I’ve always been somewhat fascinated with the thought of Walt’s 1/8-scale, steam powered train known as the Carolwood Pacific Railroad. I can’t fully grasp how completely neat it would be to have such an attraction in my own backyard. Now, consider the images that appear in the mind of the conductor as he steams ahead through the detailed, backyard scenery. What stories were being conjured up for his own amusement? Or perhaps what stories would he tell his daughters and grandchildren later? Remember, above all, Walt was a master storyteller.
So, instead of providing a review of the Walt Disney World Railroad – which may be all too reminiscent of any other review you may find on the web, complete with details of the steam engine, facts about the track length, and a recounting of how this was intended to serve as a “Coming Attractions” for the park-as-movie scenario – I would like to use this as a journey into the youthful, storytelling mind of Walt himself.
Let’s not forget that Walt had a penchant for nostalgia. His positive outlook shed a fond light on memories and interpretations of his childhood home, boyhood hero, family, and even trains. This is obvious as we stroll down Main Street USA, view Carousel of Progress or Hall of Presidents, explore Tom Sawyer Island, and even as we take passage on the Walt Disney World Railroad. I believe this sense of nostalgia continued to permeate the Disney culture decades after Walt’s passing. This sense of nostalgia, coupled with the same adventurous spirit which lead Walt himself to join the Red Cross, move to California, and travel extensively through his life, are not only present, but tangible as we travel on the railway. In fact, I argue that the Walt Disney Railroad is the epitome of Disney Magic – because it may be the one thing in WDW that allows us to connect directly to Walt; and perhaps travel through his mind as he formulated stories while journeying on the Carolwood Pacific.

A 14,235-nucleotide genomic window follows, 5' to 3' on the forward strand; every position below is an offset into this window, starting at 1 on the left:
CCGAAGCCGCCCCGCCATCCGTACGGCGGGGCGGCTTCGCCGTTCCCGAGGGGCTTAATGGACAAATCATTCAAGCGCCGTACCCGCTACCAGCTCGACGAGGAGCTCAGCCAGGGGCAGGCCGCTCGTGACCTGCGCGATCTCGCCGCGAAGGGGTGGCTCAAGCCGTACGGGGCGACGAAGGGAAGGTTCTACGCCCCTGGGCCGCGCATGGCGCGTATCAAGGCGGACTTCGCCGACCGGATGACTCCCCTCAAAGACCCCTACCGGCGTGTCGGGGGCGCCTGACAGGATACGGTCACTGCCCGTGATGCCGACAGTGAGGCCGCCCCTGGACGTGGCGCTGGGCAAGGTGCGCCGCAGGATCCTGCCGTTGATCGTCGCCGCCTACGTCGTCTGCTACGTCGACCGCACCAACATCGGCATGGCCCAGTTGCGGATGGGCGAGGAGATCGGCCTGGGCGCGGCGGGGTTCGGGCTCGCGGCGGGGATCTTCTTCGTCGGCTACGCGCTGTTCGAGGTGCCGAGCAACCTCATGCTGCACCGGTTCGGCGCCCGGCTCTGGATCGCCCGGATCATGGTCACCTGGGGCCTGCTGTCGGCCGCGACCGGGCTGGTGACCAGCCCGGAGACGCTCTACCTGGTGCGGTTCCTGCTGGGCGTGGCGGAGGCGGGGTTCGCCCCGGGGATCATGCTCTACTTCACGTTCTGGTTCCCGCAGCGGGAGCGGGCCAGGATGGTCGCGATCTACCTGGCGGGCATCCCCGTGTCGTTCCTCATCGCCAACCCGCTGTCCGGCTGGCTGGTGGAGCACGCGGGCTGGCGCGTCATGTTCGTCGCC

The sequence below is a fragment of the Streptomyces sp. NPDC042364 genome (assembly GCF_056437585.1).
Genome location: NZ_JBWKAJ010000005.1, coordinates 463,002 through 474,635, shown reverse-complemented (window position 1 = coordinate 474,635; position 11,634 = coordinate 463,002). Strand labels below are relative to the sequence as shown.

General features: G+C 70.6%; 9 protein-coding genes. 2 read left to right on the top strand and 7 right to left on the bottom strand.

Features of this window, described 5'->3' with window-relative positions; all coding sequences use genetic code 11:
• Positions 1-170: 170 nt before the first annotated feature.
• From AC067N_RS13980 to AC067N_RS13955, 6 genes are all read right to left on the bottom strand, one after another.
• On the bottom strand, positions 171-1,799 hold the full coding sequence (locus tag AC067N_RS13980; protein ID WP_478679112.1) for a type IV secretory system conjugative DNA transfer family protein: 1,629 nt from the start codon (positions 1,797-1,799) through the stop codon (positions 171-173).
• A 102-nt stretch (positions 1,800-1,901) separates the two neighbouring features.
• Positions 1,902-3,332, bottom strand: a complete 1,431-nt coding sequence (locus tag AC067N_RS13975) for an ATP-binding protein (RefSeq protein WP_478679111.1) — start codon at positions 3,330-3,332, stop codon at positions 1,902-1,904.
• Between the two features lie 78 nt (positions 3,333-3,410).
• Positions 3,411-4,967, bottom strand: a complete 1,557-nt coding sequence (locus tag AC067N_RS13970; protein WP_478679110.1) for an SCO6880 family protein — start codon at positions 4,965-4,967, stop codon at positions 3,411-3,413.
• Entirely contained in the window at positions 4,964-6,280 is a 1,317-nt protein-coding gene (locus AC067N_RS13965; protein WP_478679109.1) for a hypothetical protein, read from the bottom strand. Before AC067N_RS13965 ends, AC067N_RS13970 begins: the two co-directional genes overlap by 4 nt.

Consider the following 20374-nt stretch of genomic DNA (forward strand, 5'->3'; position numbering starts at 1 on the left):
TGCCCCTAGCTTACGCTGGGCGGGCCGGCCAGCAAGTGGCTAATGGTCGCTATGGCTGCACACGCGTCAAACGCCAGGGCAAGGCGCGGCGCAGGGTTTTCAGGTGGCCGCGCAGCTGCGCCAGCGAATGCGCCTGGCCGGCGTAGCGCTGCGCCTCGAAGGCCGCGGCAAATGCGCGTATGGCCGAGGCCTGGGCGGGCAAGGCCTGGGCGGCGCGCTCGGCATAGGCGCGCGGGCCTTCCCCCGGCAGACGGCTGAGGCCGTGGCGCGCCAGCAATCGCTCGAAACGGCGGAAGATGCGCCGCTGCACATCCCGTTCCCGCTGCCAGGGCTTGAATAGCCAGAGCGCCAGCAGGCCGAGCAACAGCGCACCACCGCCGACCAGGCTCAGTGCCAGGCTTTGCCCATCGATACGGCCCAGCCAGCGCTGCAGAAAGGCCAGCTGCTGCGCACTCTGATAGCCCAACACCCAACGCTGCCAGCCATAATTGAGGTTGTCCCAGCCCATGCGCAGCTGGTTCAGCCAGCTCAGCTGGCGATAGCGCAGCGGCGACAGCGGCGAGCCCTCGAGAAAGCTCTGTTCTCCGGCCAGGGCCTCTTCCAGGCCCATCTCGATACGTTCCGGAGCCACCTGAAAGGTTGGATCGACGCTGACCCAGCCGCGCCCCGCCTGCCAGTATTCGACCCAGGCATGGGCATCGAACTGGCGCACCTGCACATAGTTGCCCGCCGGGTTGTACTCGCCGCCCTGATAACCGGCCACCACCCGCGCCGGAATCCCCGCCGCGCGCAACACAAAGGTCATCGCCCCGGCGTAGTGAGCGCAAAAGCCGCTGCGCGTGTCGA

Through the thickness of the trees, from reality into fantasy; you’ll steam ahead from present to past. You’ll make your way past the Gold Dust Saloon. The Dry Goods store a recent victim of flash floods from one nearby mountain, and nearly missed by runaway mine cars from another.
Deeper still into the wilderness, a gentle calm as a settler looks out at the float from the end of his fishing pole, slowly bob up and down in the easy river. The lazy drag on his pipe, almost as long as the afternoon. Could this be an elder Tom Sawyer gazing just across the water to a memory of his boyhood adventures?
Perhaps thinking fondly on his old friend Huck Finn and their run-in with Injun Joe. And what of Injun Joe and his heritage? Moving into lands little before explored, we find Native American settlements. Peaceful and prosperous.
Suddenly, time and age speeds along. We find ourselves at a station where we can disembark to explore the fancy of a circus – we hear it features a flying elephant, and the Great Goofini. Is this a sign of the future?
A place where vehicles rush along a speedway, or a world where space flight is common? Perhaps. A glimpse into this future lasts only a moment before the thick braches suggest that it is alas time to move from fantasy back to reality. And we pull into a glorious station overlooking a simple, bustling all-American street; but just over the horizon from fantasy.
So, next time you enter the gates of the Magic Kingdom, don’t be in such a hurry to get to the high profile attractions like Space Mountain that you fail to experience a real magical moment. Instead, take a 1.5 mile journey through the stories and imagine its genesis on the rails of the Carolwood Pacific.